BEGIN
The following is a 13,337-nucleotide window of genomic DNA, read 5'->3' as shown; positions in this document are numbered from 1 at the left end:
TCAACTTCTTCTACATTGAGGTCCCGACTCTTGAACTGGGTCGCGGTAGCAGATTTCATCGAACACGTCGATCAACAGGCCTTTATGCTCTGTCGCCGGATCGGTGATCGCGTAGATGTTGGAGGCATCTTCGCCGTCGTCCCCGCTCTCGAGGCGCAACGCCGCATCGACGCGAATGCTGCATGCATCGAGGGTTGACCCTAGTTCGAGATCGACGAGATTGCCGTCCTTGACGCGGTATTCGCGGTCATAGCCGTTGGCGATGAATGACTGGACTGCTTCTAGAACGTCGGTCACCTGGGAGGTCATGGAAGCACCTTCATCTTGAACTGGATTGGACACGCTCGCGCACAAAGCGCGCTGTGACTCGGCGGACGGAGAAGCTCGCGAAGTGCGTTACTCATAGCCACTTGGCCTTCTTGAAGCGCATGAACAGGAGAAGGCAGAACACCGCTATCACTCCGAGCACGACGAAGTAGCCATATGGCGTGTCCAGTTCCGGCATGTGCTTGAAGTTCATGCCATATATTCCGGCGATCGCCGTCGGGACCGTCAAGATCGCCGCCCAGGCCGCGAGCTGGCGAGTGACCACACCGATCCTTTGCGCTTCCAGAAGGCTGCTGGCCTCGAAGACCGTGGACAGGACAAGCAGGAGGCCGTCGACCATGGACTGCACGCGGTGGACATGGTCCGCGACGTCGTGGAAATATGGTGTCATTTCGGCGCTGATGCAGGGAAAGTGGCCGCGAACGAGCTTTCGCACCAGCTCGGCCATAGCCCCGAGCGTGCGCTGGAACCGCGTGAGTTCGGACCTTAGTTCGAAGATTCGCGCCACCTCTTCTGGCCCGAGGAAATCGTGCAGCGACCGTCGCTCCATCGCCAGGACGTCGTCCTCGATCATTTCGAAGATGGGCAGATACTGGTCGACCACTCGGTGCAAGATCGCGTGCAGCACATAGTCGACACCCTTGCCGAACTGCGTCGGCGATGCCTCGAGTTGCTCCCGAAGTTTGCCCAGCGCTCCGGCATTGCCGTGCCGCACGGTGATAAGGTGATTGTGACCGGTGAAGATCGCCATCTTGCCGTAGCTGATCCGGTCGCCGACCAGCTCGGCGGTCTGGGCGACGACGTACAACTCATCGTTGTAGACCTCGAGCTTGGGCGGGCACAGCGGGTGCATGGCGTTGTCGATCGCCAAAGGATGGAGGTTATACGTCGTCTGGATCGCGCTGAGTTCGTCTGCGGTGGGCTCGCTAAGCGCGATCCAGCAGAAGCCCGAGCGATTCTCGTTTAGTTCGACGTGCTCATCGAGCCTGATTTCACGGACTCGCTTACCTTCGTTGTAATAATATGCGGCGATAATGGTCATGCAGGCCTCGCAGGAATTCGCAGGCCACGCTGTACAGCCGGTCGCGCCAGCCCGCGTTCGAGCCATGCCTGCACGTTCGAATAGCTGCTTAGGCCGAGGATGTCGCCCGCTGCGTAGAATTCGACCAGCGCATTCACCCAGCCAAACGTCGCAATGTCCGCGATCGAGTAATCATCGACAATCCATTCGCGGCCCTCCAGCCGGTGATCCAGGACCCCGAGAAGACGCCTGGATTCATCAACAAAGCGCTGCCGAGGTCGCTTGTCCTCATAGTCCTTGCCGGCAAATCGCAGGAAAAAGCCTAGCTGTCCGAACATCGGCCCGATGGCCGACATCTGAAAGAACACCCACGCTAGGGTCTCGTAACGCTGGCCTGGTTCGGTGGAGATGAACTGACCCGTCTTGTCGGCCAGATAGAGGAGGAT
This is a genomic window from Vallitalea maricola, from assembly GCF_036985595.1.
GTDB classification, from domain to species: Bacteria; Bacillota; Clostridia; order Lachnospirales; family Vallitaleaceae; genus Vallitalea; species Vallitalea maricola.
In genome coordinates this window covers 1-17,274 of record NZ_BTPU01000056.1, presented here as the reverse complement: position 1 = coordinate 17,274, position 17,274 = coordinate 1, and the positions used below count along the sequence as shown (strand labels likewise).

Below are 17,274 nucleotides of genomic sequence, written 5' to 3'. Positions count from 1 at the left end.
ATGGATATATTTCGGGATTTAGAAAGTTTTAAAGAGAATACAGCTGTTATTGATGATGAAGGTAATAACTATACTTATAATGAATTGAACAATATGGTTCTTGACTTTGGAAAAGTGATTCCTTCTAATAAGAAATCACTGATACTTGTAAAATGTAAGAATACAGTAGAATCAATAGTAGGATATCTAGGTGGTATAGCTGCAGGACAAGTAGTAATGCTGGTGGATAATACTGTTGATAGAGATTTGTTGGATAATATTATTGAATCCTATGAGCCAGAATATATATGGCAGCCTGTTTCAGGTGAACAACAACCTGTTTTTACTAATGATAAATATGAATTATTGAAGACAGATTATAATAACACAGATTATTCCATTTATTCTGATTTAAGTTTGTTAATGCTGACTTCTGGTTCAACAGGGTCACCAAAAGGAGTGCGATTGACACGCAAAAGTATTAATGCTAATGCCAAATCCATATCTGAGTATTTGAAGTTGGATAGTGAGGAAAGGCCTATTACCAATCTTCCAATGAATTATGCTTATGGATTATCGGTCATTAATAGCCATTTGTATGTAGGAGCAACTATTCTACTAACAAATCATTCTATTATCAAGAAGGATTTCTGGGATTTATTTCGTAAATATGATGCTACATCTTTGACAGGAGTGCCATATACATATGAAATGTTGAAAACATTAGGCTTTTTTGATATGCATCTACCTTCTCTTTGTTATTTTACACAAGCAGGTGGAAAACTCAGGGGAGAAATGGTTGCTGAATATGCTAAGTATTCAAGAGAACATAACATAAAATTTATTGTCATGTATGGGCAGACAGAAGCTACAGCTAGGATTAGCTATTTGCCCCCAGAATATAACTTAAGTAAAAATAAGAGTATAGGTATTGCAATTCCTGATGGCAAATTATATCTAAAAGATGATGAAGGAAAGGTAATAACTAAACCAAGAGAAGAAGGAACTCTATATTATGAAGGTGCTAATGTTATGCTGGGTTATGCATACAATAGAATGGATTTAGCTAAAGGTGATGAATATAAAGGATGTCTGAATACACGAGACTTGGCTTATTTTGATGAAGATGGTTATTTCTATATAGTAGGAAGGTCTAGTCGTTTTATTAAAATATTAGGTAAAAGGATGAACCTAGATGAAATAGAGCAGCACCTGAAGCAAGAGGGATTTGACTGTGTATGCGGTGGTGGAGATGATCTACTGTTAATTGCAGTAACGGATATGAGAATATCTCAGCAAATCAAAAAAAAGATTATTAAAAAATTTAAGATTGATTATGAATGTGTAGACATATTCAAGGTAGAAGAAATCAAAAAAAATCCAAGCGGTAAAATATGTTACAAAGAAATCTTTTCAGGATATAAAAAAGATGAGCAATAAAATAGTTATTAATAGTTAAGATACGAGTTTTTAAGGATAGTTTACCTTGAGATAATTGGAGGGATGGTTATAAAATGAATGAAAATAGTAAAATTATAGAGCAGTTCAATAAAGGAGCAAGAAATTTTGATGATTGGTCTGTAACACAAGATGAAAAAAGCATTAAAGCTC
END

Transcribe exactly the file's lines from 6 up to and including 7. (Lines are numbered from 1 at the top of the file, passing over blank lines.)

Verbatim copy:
Below are 17,274 nucleotides of genomic sequence, written 5' to 3'. Positions count from 1 at the left end.
ATGGATATATTTCGGGATTTAGAAAGTTTTAAAGAGAATACAGCTGTTATTGATGATGAAGGTAATAACTATACTTATAATGAATTGAACAATATGGTTCTTGACTTTGGAAAAGTGATTCCTTCTAATAAGAAATCACTGATACTTGTAAAATGTAAGAATACAGTAGAATCAATAGTAGGATATCTAGGTGGTATAGCTGCAGGACAAGTAGTAATGCTGGTGGATAATACTGTTGATAGAGATTTGTTGGATAATATTATTGAATCCTATGAGCCAGAATATATATGGCAGCCTGTTTCAGGTGAACAACAACCTGTTTTTACTAATGATAAATATGAATTATTGAAGACAGATTATAATAACACAGATTATTCCATTTATTCTGATTTAAGTTTGTTAATGCTGACTTCTGGTTCAACAGGGTCACCAAAAGGAGTGCGATTGACACGCAAAAGTATTAATGCTAATGCCAAATCCATATCTGAGTATTTGAAGTTGGATAGTGAGGAAAGGCCTATTACCAATCTTCCAATGAATTATGCTTATGGATTATCGGTCATTAATAGCCATTTGTATGTAGGAGCAACTATTCTACTAACAAATCATTCTATTATCAAGAAGGATTTCTGGGATTTATTTCGTAAATATGATGCTACATCTTTGACAGGAGTGCCATATACATATGAAATGTTGAAAACATTAGGCTTTTTTGATATGCATCTACCTTCTCTTTGTTATTTTACACAAGCAGGTGGAAAACTCAGGGGAGAAATGGTTGCTGAATATGCTAAGTATTCAAGAGAACATAACATAAAATTTATTGTCATGTATGGGCAGACAGAAGCTACAGCTAGGATTAGCTATTTGCCCCCAGAATATAACTTAAGTAAAAATAAGAGTATAGGTATTGCAATTCCTGATGGCAAATTATATCTAAAAGATGATGAAGGAAAGGTAATAACTAAACCAAGAGAAGAAGGAACTCTATATTATGAAGGTGCTAATGTTATGCTGGGTTATGCATACAATAGAATGGATTTAGCTAAAGGTGATGAATATAAAGGATGTCTGAATACACGAGACTTGGCTTATTTTGATGAAGATGGTTATTTCTATATAGTAGGAAGGTCTAGTCGTTTTATTAAAATATTAGGTAAAAGGATGAACCTAGATGAAATAGAGCAGCACCTGAAGCAAGAGGGATTTGACTGTGTATGCGGTGGTGGAGATGATCTACTGTTAATTGCAGTAACGGATATGAGAATATCTCAGCAAATCAAAAAAAAGATTATTAAAAAATTTAAGATTGATTATGAATGTGTAGACATATTCAAGGTAGAAGAAATCAAAAAAAATCCAAGCGGTAAAATATGTTACAAAGAAATCTTTTCAGGATATAAAAAAGATGAGCAATAAAATAGTTATTAATAGTTAAGATACGAGTTTTTAAGGATAGTTTACCTTGAGATAATTGGAGGGATGGTTATAAAATGAATGAAAATAGTAAAATTATAGAGCAGTTCAATAAAGGAGCAAGAAATTTTGATGATTGGTCTGTAACACAAGATGAAAAAAGCATTAAAGCTC